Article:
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Frank Gehry, Grand Avenue and the future of Bunker Hill

October 03, 2013|By Christopher Hawthorne | Times Architecture Critic
  • A rendering of a master plan by architecture firm Gensler to develop the site across Grand Avenue from Walt Disney Concert Hall.
A rendering of a master plan by architecture firm Gensler to develop the… (Courtesy Related Cos. )

On Wednesday evening I took part in a panel discussion at Walt Disney Concert Hall with Mayor Eric Garcetti, Eli Broad, Frank Gehry and Los Angeles Philharmonic President Deborah Borda.

We were guests in a live on-stage version of the KCRW radio program “Which Way, L.A.?,” with Warren Olney and Frances Anderton as hosts.

The program was planned to mark the 10th anniversary of Disney Hall. But it was also meant to examine the future of Grand Avenue and long-delayed redevelopment plans for Bunker Hill being overseen by a joint city and county committee.

In that sense it turned out to be very timely; this week has brought a flurry of news about the fate of the project.

New York developer Related Cos. has won yet another extension from the committee, despite also getting a harsh rebuke from L.A. County Supervisor Gloria Molina, its chairwoman, for the uninspired nature of the latest design for so-called Parcel Q, across Grand from Disney Hall.

New plans are due Nov. 25, and Related’s extension runs through Jan. 20.

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Well before the recession, Related hired Frank Gehry’s office to design a huge retail and residential complex for Parcel Q; after Gehry’s contract lapsed, the developer asked the large firm Gensler to prepare a slightly more modest master plan for the site instead, and the New York architect Robert A.M. Stern to work on concepts for a residential tower at the corner of 2nd Street and Grand.

Early this week Gehry told me that he’d recently met with Stephen M. Ross, the chairman of Related, and was fairly confident that Ross would put him back in charge of the design team. At the Wednesday panel Gehry’s tone went from fairly confident to entirely so; when asked how he might proceed if the job became his again, he said it wasn't a matter of if but when.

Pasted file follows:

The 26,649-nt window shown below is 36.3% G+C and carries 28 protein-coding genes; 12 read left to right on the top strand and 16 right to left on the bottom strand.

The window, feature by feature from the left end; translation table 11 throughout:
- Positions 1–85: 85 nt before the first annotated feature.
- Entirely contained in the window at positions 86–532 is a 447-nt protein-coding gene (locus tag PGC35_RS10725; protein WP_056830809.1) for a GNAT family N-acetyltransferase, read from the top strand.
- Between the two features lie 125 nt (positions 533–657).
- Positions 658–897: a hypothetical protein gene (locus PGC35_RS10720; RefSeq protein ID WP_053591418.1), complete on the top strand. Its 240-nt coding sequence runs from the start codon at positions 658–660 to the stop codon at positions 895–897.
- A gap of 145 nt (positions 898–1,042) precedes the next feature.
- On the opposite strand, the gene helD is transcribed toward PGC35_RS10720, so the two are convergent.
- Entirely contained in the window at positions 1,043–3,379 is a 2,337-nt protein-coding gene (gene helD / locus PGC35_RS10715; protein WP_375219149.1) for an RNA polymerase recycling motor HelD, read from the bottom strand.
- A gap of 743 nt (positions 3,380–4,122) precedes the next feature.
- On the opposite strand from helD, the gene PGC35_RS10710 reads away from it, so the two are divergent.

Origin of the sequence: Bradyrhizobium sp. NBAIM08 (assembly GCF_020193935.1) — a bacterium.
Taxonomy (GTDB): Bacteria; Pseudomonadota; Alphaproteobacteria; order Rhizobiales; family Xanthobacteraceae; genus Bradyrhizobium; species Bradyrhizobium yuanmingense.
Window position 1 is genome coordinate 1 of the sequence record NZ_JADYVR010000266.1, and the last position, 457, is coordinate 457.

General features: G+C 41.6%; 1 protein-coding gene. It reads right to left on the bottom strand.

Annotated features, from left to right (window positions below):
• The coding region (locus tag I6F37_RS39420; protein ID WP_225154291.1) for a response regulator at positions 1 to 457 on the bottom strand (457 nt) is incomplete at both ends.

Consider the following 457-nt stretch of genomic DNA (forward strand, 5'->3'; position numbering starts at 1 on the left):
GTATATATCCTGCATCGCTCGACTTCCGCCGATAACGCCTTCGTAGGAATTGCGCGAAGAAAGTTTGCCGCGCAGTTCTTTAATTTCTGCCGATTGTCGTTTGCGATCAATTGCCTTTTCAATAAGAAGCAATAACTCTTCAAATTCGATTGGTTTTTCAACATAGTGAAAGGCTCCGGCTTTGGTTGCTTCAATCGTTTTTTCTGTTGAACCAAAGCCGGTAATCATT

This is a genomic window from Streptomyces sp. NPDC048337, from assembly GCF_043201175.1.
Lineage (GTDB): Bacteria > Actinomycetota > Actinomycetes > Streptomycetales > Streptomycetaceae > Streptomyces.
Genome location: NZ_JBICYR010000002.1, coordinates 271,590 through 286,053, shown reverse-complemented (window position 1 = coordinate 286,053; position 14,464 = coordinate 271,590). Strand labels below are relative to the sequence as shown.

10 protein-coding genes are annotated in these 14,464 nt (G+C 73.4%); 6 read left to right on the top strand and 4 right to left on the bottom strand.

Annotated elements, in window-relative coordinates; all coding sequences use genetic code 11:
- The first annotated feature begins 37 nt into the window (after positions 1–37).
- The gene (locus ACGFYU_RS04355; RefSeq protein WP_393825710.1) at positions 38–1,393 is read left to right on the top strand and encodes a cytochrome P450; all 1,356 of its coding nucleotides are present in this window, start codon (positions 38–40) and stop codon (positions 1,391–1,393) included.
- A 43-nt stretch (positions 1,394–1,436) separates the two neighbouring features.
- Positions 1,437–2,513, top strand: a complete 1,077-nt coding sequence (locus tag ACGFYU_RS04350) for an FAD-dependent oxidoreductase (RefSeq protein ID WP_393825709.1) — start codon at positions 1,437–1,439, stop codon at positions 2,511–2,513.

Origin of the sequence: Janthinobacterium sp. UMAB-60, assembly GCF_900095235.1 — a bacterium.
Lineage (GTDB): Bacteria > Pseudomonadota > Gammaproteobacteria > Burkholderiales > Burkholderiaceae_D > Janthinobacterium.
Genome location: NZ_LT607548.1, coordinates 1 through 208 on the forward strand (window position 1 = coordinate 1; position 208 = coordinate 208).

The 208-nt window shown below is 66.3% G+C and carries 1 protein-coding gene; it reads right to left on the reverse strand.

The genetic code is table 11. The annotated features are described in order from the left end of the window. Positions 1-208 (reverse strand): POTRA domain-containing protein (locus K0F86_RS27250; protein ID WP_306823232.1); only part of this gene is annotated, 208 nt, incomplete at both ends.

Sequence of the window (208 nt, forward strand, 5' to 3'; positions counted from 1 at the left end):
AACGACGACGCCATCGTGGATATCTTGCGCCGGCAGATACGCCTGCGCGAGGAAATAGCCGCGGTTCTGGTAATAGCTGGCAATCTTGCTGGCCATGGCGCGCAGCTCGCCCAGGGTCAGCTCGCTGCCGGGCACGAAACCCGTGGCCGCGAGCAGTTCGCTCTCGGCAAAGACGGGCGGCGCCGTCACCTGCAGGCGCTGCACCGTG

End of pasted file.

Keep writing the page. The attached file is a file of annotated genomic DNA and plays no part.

That confidence rubbed a few people the wrong way. There was at least one complaint on Twitter that the conversation had turned into “a lengthy pitch for why Frank Gehry should design Parcel Q across from WDCH.”

In fact, much remains uncertain. And much of the long history of Grand Avenue redevelopment efforts remains opaque to many Angelenos. In the spirit of clearing up at least some of that mystery, here's an FAQ on the state of the project.

What did the mayor say Wednesday night?

He appeared briefly to deliver some above-the-fray opening remarks praising Gehry, Borda and the hall. But his late-in-the-game decision to join the event and give the introduction can probably be read as support for Gehry. He is now fully engaged in the discussions between Related and city and county officials.

Does Gehry really have the inside track now?

It appears so. And that could raise hopes for a successful project, since Gehry knows the site well and has produced in Disney Hall the only building among Grand Avenue's architectural icons that has managed to exceed expectations. It might give Gehry a chance to design two towers -- his first high-rise buildings in Los Angeles.

I’m not crazy about the idea of having Gensler and Bob Stern design the new complex. But is Gehry the only other option?

An interesting question. Given the pressure Molina and other officials are now putting on Related, it seems unlikely that the developer could start with an entirely new design team. Gehry’s firm prepared a thorough design for the site, followed by the evolving Gensler-Stern collaboration. If Related is going to switch from the plan Molina temporarily rejected while also meeting the new deadline, it is far more likely to go back to Gehry, whose firm knows the project thoroughly, than to hire a firm that would have to start from scratch. I’d say a likely outcome is a Gehry-Gensler team: Gehry would lead the design effort with Gensler working in support as executive architect, as the firm is doing with Diller, Scofidio + Renfro on the Broad Museum. 

You and other writers keep referring to Parcel Q. Why is it called Parcel Q?

In the late 1950s and early 1960s the newly established Community Redevelopment Agency, in a burst of urban-renewal aggression, not only demolished or moved every single building on Bunker Hill -- more than 7,000 residential units altogether -- but also sliced off the very top of the hill itself to make it more level. The CRA then divided the hill into more than 20 huge parcels, or superblocks, and gave each one a letter, starting with Parcel A. The site bounded by Grand, First, Second and Olive is called Parcel Q. The site of the forthcoming Broad Museum is Parcel L. The original hope was that most of the parcels would be filled in by the middle of the 1960s. But many have stayed empty that whole time, or used for parking.

Is that what happened at Parcel Q?

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